If you need to add another layer on top of this, that's fine, just make sure you continue with your even spread and keep the ratios the same. Yes, lots of toppings can be good and structurally intact. Just look to Guy Fieri's layering strategy for his colossal tower of Trash Can Nachos to find the best way to stack nachos a mile high.
Mistake: Using Cheese That Doesn't Melt
Getting the right cheese is paramount to a good nacho. It might just be the most important part. This means there are some things you will want to avoid when shopping for nacho cheeses.
The first big no-no is buying already shredded cheese. Due to preservative agents like potato starch and natamycin added to bagged shredded cheese during production, it doesn't melt as evenly as if you shredded it off a block yourself. It's worth the time and effort to grate your cheese by hand. You'll also want to avoid hard cheeses like parmesan since when they melt they tend to separate. Soft acid-set cheeses like Ricotta or a goat's milk cheese won't work either since they don't melt at all when heated.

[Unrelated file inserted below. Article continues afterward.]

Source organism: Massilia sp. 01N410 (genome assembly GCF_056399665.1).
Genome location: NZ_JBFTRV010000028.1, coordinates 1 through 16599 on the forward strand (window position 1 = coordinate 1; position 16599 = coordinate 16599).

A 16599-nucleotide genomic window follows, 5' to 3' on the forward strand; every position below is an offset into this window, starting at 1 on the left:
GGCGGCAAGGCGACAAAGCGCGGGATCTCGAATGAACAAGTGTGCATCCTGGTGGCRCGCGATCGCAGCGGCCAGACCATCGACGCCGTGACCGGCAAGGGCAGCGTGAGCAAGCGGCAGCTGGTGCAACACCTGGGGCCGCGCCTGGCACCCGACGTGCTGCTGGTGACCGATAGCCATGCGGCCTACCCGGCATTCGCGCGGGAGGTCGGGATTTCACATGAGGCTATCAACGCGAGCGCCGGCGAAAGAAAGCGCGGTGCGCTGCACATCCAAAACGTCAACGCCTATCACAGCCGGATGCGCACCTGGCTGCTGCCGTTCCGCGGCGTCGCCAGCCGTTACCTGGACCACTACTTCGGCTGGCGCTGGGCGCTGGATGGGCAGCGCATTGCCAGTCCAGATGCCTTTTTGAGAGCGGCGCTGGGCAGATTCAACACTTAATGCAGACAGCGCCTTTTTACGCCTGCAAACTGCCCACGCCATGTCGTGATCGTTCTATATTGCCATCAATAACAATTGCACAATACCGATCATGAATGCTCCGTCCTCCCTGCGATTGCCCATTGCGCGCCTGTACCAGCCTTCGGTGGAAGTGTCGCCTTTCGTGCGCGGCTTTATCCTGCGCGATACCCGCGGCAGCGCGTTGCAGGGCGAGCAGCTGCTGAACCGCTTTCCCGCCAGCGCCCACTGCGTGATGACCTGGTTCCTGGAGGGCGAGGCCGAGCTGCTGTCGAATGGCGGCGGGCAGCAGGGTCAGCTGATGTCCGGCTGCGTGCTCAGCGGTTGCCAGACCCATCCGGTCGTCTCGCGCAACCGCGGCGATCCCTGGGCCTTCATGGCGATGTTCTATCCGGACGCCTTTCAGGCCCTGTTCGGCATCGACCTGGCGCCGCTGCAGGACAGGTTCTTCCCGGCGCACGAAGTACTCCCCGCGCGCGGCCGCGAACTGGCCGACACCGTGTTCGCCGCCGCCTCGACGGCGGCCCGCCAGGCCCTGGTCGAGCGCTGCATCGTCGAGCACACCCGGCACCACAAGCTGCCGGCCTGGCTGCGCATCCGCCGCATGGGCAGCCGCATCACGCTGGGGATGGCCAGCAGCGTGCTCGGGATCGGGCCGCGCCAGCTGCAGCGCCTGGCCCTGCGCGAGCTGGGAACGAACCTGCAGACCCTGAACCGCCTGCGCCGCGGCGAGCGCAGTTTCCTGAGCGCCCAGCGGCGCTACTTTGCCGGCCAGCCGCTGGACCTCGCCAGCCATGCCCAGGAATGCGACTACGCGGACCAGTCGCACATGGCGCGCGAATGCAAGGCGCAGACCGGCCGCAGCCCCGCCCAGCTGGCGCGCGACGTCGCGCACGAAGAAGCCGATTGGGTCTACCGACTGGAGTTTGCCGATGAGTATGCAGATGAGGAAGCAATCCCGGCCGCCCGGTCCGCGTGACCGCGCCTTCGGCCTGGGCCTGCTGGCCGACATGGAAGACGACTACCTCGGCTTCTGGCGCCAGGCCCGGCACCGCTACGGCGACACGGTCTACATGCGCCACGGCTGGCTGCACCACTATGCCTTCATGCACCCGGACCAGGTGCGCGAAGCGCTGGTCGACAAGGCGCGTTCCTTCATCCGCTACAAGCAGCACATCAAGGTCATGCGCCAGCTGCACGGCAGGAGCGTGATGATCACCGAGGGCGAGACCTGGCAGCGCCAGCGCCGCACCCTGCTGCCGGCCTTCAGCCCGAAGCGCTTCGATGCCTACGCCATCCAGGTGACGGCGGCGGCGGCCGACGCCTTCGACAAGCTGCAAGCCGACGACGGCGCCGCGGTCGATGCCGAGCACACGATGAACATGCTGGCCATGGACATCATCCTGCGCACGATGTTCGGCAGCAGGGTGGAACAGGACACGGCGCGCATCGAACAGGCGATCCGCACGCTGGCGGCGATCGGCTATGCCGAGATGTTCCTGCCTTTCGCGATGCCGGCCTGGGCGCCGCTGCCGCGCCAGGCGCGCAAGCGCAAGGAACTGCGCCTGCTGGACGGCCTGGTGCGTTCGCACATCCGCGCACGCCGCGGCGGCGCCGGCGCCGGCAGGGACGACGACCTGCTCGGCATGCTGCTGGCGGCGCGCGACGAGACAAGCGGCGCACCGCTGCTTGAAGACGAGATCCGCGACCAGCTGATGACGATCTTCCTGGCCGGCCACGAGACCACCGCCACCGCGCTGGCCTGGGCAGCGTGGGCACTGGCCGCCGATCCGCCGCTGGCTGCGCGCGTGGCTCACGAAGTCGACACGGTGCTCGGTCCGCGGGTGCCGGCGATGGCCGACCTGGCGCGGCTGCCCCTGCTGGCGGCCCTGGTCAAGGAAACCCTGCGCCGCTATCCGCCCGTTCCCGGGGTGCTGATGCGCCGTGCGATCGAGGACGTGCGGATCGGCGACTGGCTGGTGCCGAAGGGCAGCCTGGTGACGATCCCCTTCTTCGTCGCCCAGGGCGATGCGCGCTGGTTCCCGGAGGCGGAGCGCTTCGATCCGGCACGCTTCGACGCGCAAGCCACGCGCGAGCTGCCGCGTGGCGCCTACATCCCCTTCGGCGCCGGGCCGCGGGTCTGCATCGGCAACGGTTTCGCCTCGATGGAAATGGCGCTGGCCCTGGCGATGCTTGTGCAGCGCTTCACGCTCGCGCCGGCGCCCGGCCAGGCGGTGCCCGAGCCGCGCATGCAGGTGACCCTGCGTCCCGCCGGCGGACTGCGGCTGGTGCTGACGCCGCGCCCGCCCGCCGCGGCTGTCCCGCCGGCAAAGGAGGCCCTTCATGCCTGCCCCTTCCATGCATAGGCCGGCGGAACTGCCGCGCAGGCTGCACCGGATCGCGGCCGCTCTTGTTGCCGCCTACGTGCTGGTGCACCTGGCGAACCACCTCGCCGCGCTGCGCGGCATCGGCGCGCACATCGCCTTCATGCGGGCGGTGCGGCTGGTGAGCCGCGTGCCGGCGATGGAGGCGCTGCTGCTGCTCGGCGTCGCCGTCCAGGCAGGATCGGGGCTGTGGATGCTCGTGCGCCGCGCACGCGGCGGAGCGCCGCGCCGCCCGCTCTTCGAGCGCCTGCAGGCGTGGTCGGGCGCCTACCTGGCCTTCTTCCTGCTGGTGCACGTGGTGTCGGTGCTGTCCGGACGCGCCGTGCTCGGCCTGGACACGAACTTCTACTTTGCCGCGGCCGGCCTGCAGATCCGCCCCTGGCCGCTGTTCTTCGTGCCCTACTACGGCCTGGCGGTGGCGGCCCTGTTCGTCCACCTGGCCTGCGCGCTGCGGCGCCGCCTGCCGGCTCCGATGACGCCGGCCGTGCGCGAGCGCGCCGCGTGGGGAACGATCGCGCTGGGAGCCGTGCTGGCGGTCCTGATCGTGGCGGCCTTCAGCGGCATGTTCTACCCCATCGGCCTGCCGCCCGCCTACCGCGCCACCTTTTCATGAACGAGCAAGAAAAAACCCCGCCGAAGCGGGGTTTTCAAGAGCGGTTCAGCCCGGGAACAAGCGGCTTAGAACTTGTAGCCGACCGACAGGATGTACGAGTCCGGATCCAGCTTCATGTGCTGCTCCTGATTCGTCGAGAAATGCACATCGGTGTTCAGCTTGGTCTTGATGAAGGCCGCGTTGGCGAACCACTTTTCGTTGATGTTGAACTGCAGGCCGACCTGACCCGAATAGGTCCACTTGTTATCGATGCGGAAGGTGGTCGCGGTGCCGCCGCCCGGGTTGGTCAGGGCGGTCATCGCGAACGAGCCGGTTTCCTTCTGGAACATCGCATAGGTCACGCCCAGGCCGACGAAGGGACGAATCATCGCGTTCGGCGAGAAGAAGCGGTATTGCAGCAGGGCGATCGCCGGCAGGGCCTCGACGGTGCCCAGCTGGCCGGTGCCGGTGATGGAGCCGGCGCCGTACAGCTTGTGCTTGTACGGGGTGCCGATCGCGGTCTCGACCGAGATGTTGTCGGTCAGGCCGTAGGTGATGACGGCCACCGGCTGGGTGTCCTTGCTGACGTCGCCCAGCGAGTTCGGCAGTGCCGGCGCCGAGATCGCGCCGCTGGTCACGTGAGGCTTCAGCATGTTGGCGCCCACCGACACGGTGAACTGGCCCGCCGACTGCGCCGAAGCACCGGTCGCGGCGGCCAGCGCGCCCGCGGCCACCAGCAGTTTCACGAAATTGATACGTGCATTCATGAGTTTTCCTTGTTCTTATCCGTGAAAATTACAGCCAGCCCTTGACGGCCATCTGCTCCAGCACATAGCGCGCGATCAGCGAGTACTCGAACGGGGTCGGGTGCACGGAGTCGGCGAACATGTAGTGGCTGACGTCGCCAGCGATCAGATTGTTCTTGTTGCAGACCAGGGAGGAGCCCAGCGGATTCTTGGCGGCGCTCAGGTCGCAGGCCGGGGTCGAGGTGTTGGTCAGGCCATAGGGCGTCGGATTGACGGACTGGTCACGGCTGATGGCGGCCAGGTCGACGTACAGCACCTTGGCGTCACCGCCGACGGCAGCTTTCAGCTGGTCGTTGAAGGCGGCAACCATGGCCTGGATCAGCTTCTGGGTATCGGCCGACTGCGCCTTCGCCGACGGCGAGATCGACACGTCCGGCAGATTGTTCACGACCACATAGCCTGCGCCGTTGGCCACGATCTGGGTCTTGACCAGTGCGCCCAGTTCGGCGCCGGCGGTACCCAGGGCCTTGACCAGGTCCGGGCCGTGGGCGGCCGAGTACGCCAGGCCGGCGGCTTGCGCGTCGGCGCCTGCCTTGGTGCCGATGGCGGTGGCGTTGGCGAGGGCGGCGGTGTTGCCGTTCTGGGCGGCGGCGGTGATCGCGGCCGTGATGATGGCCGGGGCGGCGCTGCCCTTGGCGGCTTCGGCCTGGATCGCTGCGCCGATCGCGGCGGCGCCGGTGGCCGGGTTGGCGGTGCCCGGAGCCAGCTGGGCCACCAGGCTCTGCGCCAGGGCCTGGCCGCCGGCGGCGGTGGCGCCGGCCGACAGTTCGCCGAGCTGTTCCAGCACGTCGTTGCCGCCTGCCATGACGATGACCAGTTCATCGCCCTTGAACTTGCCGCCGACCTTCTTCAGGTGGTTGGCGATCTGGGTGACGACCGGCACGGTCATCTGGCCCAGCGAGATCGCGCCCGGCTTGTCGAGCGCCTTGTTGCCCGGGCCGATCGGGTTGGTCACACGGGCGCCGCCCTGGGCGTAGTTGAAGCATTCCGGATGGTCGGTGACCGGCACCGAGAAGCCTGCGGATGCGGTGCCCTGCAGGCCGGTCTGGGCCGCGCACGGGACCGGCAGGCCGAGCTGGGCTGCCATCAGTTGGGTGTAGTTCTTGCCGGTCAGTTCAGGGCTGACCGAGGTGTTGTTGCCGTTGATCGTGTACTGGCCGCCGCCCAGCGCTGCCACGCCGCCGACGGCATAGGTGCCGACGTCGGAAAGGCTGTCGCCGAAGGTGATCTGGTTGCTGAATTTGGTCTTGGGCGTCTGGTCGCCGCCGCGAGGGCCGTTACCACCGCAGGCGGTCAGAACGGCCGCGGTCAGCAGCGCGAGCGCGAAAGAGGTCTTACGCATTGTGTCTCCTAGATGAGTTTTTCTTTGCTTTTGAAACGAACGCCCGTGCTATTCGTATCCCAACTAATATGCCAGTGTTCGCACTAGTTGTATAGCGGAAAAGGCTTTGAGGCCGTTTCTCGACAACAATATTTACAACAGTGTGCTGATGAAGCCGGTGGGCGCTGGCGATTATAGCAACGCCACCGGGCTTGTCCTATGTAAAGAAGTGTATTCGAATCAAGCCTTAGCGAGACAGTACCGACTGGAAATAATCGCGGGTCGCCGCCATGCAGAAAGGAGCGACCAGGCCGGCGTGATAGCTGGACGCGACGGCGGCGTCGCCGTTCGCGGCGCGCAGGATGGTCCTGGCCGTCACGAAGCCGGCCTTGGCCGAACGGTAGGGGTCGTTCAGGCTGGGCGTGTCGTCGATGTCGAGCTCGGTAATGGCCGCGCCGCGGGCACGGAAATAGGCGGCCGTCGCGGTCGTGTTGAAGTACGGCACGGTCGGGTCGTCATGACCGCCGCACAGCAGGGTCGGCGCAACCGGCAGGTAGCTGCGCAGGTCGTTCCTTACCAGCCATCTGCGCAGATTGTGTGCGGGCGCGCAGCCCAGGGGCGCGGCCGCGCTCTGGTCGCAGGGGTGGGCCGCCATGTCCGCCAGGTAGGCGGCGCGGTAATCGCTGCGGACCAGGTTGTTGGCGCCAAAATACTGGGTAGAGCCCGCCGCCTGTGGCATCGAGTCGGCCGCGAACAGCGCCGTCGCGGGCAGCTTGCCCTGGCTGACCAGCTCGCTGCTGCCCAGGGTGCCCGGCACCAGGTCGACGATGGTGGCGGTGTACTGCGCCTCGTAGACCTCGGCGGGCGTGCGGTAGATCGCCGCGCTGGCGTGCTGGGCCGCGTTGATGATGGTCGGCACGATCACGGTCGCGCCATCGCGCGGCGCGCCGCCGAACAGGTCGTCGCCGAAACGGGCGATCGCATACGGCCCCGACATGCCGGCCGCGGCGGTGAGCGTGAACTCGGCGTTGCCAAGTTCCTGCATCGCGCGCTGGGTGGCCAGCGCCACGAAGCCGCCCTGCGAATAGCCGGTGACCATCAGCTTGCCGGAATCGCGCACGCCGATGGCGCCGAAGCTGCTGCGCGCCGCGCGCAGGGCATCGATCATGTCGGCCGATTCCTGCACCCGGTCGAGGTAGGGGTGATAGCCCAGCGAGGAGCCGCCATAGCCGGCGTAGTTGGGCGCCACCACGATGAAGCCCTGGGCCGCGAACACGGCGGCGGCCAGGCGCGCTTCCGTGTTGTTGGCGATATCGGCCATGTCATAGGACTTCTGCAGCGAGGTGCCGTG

Good melty block cheeses for nachos most commonly include jack (or pepper jack for some extra heat) or cheddar. These two cheeses are the most reliable in terms of melting and the flavors complement nacho toppings quite well. We've found in our experience making nachos topped with a queso fresco or similar crumbly cheese is an underrated way to up your nacho cheese game. Speaking of nacho cheese, you also have the option to buy or make your own cheese dip — although we wouldn't recommend the former if your goal is to make especially tasty and high-quality nachos.
Mistake: Using Canned Nacho Cheese Dip